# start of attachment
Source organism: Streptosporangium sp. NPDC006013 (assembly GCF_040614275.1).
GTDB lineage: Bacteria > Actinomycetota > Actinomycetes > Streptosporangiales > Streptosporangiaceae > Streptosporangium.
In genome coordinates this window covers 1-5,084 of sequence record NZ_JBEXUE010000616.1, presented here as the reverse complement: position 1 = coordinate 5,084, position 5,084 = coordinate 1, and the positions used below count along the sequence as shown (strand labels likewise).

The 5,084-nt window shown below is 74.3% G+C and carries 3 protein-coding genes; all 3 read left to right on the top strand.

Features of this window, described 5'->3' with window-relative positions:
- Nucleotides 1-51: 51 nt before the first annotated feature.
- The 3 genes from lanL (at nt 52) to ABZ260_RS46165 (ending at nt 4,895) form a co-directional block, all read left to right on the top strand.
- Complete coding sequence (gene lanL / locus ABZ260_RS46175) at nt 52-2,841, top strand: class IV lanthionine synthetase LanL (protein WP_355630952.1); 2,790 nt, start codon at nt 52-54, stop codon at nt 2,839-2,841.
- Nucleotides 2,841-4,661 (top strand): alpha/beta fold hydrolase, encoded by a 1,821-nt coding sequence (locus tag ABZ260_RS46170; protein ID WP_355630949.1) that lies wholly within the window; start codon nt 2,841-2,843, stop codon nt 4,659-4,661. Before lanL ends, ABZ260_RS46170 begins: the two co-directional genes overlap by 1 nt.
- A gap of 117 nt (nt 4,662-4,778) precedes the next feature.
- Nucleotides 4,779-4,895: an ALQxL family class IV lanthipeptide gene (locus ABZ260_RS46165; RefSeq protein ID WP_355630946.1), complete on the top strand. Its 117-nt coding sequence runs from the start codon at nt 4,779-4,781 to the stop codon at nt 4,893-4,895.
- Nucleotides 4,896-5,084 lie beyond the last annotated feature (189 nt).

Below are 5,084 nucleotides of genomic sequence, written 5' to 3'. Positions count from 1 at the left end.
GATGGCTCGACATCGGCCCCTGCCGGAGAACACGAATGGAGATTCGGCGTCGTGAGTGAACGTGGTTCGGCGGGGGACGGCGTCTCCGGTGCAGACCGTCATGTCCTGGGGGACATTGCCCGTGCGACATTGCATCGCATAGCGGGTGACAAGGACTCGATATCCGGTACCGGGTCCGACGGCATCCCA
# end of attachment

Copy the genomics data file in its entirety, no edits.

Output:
Source organism: Streptosporangium sp. NPDC006013 (assembly GCF_040614275.1).
GTDB lineage: Bacteria > Actinomycetota > Actinomycetes > Streptosporangiales > Streptosporangiaceae > Streptosporangium.
In genome coordinates this window covers 1-5,084 of sequence record NZ_JBEXUE010000616.1, presented here as the reverse complement: position 1 = coordinate 5,084, position 5,084 = coordinate 1, and the positions used below count along the sequence as shown (strand labels likewise).

The 5,084-nt window shown below is 74.3% G+C and carries 3 protein-coding genes; all 3 read left to right on the top strand.

Features of this window, described 5'->3' with window-relative positions:
- Nucleotides 1-51: 51 nt before the first annotated feature.
- The 3 genes from lanL (at nt 52) to ABZ260_RS46165 (ending at nt 4,895) form a co-directional block, all read left to right on the top strand.
- Complete coding sequence (gene lanL / locus ABZ260_RS46175) at nt 52-2,841, top strand: class IV lanthionine synthetase LanL (protein WP_355630952.1); 2,790 nt, start codon at nt 52-54, stop codon at nt 2,839-2,841.
- Nucleotides 2,841-4,661 (top strand): alpha/beta fold hydrolase, encoded by a 1,821-nt coding sequence (locus tag ABZ260_RS46170; protein ID WP_355630949.1) that lies wholly within the window; start codon nt 2,841-2,843, stop codon nt 4,659-4,661. Before lanL ends, ABZ260_RS46170 begins: the two co-directional genes overlap by 1 nt.
- A gap of 117 nt (nt 4,662-4,778) precedes the next feature.
- Nucleotides 4,779-4,895: an ALQxL family class IV lanthipeptide gene (locus ABZ260_RS46165; RefSeq protein ID WP_355630946.1), complete on the top strand. Its 117-nt coding sequence runs from the start codon at nt 4,779-4,781 to the stop codon at nt 4,893-4,895.
- Nucleotides 4,896-5,084 lie beyond the last annotated feature (189 nt).

Below are 5,084 nucleotides of genomic sequence, written 5' to 3'. Positions count from 1 at the left end.
GATGGCTCGACATCGGCCCCTGCCGGAGAACACGAATGGAGATTCGGCGTCGTGAGTGAACGTGGTTCGGCGGGGGACGGCGTCTCCGGTGCAGACCGTCATGTCCTGGGGGACATTGCCCGTGCGACATTGCATCGCATAGCGGGTGACAAGGACTCGATATCCGGTACCGGGTCCGACGGCATCCCA